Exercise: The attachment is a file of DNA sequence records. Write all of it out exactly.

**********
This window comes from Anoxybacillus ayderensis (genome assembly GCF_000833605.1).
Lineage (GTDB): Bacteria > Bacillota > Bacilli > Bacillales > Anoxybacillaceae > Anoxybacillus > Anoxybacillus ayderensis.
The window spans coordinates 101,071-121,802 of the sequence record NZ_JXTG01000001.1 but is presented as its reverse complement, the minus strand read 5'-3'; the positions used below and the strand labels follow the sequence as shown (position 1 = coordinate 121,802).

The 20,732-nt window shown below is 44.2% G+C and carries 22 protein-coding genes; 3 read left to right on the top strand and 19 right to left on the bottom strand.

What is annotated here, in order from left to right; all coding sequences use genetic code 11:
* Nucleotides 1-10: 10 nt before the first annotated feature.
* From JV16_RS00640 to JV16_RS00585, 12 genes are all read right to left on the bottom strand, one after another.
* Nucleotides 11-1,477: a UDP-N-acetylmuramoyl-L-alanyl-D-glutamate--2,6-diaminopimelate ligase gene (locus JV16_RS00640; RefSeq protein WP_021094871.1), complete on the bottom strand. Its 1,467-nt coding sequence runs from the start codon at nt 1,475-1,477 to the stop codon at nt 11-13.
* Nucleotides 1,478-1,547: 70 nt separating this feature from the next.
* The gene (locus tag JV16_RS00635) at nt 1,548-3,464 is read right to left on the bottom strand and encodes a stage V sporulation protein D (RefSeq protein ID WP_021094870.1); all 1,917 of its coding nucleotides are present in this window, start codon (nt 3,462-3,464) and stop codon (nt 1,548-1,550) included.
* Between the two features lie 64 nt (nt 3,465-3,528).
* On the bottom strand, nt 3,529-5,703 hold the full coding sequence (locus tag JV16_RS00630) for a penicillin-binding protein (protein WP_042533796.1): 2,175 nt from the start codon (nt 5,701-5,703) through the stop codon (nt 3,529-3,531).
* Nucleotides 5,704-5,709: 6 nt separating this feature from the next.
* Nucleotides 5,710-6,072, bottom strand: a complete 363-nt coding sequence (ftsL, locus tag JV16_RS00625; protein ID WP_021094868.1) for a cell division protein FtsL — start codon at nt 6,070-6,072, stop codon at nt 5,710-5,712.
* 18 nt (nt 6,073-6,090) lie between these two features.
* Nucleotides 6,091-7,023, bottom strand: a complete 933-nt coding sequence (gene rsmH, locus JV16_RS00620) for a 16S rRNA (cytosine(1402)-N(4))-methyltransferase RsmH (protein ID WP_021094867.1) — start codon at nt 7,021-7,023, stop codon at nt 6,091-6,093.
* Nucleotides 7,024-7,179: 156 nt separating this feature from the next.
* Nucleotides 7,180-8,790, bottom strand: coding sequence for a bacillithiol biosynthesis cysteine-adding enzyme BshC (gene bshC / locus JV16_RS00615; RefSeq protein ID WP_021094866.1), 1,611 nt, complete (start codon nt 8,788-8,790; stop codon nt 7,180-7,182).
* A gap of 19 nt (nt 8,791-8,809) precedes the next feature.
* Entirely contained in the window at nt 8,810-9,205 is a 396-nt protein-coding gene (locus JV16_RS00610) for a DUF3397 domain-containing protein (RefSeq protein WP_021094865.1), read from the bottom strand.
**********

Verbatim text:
This window comes from Anoxybacillus ayderensis (genome assembly GCF_000833605.1).
Lineage (GTDB): Bacteria > Bacillota > Bacilli > Bacillales > Anoxybacillaceae > Anoxybacillus > Anoxybacillus ayderensis.
The window spans coordinates 101,071-121,802 of the sequence record NZ_JXTG01000001.1 but is presented as its reverse complement, the minus strand read 5'-3'; the positions used below and the strand labels follow the sequence as shown (position 1 = coordinate 121,802).

The 20,732-nt window shown below is 44.2% G+C and carries 22 protein-coding genes; 3 read left to right on the top strand and 19 right to left on the bottom strand.

What is annotated here, in order from left to right; all coding sequences use genetic code 11:
* Nucleotides 1-10: 10 nt before the first annotated feature.
* From JV16_RS00640 to JV16_RS00585, 12 genes are all read right to left on the bottom strand, one after another.
* Nucleotides 11-1,477: a UDP-N-acetylmuramoyl-L-alanyl-D-glutamate--2,6-diaminopimelate ligase gene (locus JV16_RS00640; RefSeq protein WP_021094871.1), complete on the bottom strand. Its 1,467-nt coding sequence runs from the start codon at nt 1,475-1,477 to the stop codon at nt 11-13.
* Nucleotides 1,478-1,547: 70 nt separating this feature from the next.
* The gene (locus tag JV16_RS00635) at nt 1,548-3,464 is read right to left on the bottom strand and encodes a stage V sporulation protein D (RefSeq protein ID WP_021094870.1); all 1,917 of its coding nucleotides are present in this window, start codon (nt 3,462-3,464) and stop codon (nt 1,548-1,550) included.
* Between the two features lie 64 nt (nt 3,465-3,528).
* On the bottom strand, nt 3,529-5,703 hold the full coding sequence (locus tag JV16_RS00630) for a penicillin-binding protein (protein WP_042533796.1): 2,175 nt from the start codon (nt 5,701-5,703) through the stop codon (nt 3,529-3,531).
* Nucleotides 5,704-5,709: 6 nt separating this feature from the next.
* Nucleotides 5,710-6,072, bottom strand: a complete 363-nt coding sequence (ftsL, locus tag JV16_RS00625; protein ID WP_021094868.1) for a cell division protein FtsL — start codon at nt 6,070-6,072, stop codon at nt 5,710-5,712.
* 18 nt (nt 6,073-6,090) lie between these two features.
* Nucleotides 6,091-7,023, bottom strand: a complete 933-nt coding sequence (gene rsmH, locus JV16_RS00620) for a 16S rRNA (cytosine(1402)-N(4))-methyltransferase RsmH (protein ID WP_021094867.1) — start codon at nt 7,021-7,023, stop codon at nt 6,091-6,093.
* Nucleotides 7,024-7,179: 156 nt separating this feature from the next.
* Nucleotides 7,180-8,790, bottom strand: coding sequence for a bacillithiol biosynthesis cysteine-adding enzyme BshC (gene bshC / locus JV16_RS00615; RefSeq protein ID WP_021094866.1), 1,611 nt, complete (start codon nt 8,788-8,790; stop codon nt 7,180-7,182).
* A gap of 19 nt (nt 8,791-8,809) precedes the next feature.
* Entirely contained in the window at nt 8,810-9,205 is a 396-nt protein-coding gene (locus JV16_RS00610) for a DUF3397 domain-containing protein (RefSeq protein WP_021094865.1), read from the bottom strand.